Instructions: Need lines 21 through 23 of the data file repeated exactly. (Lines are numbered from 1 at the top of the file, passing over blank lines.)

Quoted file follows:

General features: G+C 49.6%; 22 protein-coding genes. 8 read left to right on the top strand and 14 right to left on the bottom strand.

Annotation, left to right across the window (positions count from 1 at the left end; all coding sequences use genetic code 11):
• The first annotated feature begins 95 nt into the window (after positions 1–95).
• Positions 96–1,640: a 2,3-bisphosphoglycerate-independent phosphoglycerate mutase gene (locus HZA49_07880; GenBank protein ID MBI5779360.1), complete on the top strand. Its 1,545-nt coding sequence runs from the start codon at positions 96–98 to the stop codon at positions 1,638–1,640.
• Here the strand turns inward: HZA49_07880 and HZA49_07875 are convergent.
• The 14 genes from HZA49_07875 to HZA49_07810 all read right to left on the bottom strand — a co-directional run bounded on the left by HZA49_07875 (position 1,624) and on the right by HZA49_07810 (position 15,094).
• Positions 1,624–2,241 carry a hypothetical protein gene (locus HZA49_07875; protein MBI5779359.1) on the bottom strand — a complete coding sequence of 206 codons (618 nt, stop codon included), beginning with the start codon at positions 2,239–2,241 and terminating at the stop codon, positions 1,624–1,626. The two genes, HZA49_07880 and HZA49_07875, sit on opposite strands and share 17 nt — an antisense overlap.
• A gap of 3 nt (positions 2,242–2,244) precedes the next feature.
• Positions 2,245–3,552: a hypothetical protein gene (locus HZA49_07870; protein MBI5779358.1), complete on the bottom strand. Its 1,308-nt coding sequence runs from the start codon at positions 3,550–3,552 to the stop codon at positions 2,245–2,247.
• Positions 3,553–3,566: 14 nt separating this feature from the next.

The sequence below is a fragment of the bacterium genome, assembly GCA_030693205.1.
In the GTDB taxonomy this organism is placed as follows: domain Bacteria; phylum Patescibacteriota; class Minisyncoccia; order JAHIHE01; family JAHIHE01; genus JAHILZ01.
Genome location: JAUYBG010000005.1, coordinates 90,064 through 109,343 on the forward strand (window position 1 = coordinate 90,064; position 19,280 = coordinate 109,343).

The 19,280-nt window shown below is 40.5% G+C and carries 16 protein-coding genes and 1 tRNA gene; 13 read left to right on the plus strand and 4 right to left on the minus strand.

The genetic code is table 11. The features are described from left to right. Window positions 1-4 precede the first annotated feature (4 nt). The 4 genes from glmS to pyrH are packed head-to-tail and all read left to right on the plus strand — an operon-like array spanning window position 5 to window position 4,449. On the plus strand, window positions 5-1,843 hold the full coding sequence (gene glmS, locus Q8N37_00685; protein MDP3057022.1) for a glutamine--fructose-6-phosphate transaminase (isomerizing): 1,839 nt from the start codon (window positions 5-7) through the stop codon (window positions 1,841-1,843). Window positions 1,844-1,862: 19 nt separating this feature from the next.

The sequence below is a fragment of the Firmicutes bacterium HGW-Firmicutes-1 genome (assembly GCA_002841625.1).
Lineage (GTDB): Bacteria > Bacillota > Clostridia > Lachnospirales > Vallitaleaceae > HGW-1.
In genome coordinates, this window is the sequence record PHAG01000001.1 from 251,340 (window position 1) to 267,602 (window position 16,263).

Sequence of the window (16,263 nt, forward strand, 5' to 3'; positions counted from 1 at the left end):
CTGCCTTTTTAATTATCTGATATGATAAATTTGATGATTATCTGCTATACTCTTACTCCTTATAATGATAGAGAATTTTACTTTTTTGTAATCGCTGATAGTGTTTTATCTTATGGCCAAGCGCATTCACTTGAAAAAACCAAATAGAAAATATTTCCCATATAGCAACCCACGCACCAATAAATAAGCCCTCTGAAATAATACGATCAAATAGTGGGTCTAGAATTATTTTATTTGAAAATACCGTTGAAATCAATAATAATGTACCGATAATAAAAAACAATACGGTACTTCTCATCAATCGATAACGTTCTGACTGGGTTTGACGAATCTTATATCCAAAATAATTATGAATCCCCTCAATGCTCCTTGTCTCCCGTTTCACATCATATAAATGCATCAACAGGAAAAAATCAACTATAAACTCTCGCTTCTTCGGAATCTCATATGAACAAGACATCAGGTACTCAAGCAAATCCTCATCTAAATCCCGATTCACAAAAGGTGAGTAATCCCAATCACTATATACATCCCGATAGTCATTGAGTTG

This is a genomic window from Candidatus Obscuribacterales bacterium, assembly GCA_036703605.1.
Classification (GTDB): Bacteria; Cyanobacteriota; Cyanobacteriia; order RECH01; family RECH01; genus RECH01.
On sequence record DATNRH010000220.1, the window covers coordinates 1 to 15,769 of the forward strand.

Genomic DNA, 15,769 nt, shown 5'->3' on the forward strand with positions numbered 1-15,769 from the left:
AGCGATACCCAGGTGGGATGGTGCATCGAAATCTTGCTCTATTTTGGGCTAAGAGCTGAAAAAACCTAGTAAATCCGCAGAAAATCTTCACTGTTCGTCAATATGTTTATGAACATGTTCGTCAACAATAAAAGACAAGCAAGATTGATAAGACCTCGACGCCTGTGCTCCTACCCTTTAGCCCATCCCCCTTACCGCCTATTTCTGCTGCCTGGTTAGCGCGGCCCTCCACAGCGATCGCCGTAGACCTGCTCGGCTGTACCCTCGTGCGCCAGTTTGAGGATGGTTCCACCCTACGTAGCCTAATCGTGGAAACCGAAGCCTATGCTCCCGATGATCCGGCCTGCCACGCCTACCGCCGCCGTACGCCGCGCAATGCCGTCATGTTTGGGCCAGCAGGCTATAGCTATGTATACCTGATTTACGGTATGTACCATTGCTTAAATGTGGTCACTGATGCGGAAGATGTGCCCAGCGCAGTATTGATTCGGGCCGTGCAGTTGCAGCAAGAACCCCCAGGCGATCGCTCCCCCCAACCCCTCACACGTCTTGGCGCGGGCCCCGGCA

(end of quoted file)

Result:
This is a genomic window from Candidatus Obscuribacterales bacterium, assembly GCA_036703605.1.
Classification (GTDB): Bacteria; Cyanobacteriota; Cyanobacteriia; order RECH01; family RECH01; genus RECH01.
On sequence record DATNRH010000220.1, the window covers coordinates 1 to 15,769 of the forward strand.